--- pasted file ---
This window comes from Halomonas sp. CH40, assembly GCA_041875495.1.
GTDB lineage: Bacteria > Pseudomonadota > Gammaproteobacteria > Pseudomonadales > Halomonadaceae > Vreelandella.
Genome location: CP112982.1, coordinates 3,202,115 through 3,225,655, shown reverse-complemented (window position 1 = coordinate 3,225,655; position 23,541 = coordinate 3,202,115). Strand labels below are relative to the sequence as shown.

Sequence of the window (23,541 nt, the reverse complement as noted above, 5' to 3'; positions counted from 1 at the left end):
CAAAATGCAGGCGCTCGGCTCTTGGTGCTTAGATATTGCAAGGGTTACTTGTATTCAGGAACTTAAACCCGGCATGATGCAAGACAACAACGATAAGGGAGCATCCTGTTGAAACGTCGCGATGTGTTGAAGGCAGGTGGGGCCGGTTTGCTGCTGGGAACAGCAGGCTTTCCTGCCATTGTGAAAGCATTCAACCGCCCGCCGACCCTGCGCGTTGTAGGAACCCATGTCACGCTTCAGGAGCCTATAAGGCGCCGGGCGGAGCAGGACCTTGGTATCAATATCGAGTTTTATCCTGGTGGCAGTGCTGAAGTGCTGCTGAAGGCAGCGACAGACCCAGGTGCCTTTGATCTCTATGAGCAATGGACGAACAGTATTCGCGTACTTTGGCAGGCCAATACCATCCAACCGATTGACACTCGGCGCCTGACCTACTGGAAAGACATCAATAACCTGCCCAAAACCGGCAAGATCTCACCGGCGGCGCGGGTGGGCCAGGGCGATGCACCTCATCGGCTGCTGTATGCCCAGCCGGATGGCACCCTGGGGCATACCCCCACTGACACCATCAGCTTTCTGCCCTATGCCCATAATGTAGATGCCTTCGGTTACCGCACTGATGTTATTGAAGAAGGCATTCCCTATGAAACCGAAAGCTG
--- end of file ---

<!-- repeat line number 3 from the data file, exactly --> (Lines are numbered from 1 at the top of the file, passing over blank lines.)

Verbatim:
Genome location: CP112982.1, coordinates 3,202,115 through 3,225,655, shown reverse-complemented (window position 1 = coordinate 3,225,655; position 23,541 = coordinate 3,202,115). Strand labels below are relative to the sequence as shown.